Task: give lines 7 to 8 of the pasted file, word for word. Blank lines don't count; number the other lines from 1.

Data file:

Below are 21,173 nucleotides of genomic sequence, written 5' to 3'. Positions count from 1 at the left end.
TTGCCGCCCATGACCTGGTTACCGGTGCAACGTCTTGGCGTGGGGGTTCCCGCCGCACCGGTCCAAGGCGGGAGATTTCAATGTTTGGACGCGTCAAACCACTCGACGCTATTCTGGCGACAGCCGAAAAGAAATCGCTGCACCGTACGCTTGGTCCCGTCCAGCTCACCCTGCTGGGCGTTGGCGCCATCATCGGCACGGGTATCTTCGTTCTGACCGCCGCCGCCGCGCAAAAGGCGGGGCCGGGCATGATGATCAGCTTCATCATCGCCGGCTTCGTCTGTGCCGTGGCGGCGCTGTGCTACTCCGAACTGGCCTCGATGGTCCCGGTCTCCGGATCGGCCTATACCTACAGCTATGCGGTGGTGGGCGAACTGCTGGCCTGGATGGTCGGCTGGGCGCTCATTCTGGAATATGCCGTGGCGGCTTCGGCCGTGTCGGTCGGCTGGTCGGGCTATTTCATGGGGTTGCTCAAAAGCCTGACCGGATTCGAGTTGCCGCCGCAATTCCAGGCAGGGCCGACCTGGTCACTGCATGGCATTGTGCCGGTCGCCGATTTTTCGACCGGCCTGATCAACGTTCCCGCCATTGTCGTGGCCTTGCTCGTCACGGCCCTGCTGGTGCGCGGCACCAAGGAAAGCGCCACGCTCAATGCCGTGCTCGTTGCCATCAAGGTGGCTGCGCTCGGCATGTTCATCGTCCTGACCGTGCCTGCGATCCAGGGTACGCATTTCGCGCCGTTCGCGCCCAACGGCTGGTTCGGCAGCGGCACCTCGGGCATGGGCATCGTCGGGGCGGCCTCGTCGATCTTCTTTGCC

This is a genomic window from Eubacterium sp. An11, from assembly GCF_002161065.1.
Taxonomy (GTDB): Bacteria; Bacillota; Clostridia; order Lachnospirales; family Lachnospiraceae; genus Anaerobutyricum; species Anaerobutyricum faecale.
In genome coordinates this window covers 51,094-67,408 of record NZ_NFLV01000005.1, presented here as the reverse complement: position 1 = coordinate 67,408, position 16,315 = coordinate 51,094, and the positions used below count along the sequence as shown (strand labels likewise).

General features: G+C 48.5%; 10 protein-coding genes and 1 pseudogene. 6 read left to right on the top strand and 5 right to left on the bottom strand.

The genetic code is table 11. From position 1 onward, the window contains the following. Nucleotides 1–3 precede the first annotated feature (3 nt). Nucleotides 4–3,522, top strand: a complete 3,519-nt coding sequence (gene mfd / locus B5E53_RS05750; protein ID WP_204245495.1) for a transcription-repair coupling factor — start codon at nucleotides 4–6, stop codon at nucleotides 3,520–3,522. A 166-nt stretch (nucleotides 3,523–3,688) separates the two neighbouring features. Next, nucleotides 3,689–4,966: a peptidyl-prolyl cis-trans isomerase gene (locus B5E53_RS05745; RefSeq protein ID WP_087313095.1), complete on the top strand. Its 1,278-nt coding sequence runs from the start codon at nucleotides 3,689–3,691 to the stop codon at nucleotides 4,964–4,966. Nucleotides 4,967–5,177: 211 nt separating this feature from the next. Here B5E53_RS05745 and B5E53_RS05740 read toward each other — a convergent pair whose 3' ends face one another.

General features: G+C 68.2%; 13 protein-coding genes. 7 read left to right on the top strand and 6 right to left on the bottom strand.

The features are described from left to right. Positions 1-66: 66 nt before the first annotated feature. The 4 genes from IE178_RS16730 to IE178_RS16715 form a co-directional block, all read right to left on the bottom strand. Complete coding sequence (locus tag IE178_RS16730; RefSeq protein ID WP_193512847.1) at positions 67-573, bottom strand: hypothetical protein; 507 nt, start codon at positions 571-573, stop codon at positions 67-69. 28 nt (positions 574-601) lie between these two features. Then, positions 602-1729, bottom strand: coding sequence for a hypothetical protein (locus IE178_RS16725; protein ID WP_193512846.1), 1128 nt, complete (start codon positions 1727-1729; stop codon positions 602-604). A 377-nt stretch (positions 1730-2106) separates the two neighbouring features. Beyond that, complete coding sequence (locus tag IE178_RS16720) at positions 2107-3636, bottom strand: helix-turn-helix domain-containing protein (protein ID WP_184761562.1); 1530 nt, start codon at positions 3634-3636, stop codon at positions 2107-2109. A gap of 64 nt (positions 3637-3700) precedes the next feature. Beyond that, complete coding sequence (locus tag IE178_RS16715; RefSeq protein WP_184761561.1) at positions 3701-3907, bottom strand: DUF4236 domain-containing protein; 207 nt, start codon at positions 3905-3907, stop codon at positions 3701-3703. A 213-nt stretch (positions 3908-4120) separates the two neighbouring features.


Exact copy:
The genetic code is table 11. From position 1 onward, the window contains the following. Nucleotides 1–3 precede the first annotated feature (3 nt). Nucleotides 4–3,522, top strand: a complete 3,519-nt coding sequence (gene mfd / locus B5E53_RS05750; protein ID WP_204245495.1) for a transcription-repair coupling factor — start codon at nucleotides 4–6, stop codon at nucleotides 3,520–3,522. A 166-nt stretch (nucleotides 3,523–3,688) separates the two neighbouring features. Next, nucleotides 3,689–4,966: a peptidyl-prolyl cis-trans isomerase gene (locus B5E53_RS05745; RefSeq protein ID WP_087313095.1), complete on the top strand. Its 1,278-nt coding sequence runs from the start codon at nucleotides 3,689–3,691 to the stop codon at nucleotides 4,964–4,966. Nucleotides 4,967–5,177: 211 nt separating this feature from the next. Here B5E53_RS05745 and B5E53_RS05740 read toward each other — a convergent pair whose 3' ends face one another.

General features: G+C 68.2%; 13 protein-coding genes. 7 read left to right on the top strand and 6 right to left on the bottom strand.